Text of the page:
Iceland, with a population of 320,000, would be the smallest nation ever to qualify for the World Cup if they beat Croatia and, with experienced Swede Lars Lagerback as coach and a bright crop of talented youngsters, they could prevail.

Lagerback, who has coached Nigeria and Sweden in World Cup finals, will also no doubt be interested in how his native land are doing against Portugal, while the other European ties pit Ukraine against France and Greece against Romania.

France, 1998 world champions and runners-up in 2006, were helped through the playoffs four years ago by Thierry Henry’s infamous handball in the build-up to their winner over Ireland and might need all the help they can get to see off Ukraine.

The French, who finished second behind world champions Spain in their group this time, will not find it easy against Ukraine who had a chance of winning their section until the final stages before finishing second to England.

The two other possible debutants are from Africa – Burkina Faso and Ethiopia.

Burkina Faso go to Algeria with a 3-2 advantage from last month’s first leg but Ethiopia, who scored first against Nigeria before losing 2-1 at home, would appear to only have an outside chance against Stephen Keshi’s well-organised African champions.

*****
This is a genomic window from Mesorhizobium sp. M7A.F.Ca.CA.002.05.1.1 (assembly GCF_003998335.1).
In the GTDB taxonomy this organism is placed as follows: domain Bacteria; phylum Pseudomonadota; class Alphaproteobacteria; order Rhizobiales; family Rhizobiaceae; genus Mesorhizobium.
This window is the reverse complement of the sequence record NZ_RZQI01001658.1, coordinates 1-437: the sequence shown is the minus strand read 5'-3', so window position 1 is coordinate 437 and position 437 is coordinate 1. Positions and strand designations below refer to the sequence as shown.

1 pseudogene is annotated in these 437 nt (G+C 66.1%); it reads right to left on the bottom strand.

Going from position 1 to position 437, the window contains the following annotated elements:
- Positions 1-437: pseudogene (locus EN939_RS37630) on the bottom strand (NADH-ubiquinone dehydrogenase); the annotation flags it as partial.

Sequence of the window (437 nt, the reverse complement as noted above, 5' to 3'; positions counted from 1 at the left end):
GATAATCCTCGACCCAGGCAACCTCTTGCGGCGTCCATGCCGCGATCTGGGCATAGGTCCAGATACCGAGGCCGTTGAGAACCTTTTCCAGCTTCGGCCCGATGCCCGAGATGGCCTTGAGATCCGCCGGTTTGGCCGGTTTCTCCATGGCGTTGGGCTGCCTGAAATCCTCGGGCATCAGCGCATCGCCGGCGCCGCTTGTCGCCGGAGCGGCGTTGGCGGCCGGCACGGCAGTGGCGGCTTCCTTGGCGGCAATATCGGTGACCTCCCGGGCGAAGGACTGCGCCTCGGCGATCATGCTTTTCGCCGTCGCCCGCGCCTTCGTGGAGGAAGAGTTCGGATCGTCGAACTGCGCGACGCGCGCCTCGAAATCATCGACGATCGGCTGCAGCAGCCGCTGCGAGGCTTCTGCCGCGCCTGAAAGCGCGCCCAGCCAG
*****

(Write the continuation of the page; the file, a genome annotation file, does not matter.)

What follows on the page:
Ghana seem headed for a third successive World Cup finals as they take a 6-1 first-leg lead against Egypt to Cairo, while Ivory Coast will seek to protect a 3-1 lead in Senegal.

Cameroon will hope home advantage counts after a 0-0 draw in their first leg in Tunisia so they are among the 32 nations in the draw for the finals in Salvador da Bahia, Brazil on December 6.

(Reporting by Mike Collett; Editing by Ken Ferris)

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Stenson ready to lead from front in season finale

Sweden’s Henrik Stenson is the current leader, despite a barren year in Europe, with England’s Justin Rose and Northern Ireland’s Graeme McDowell – winners of the U.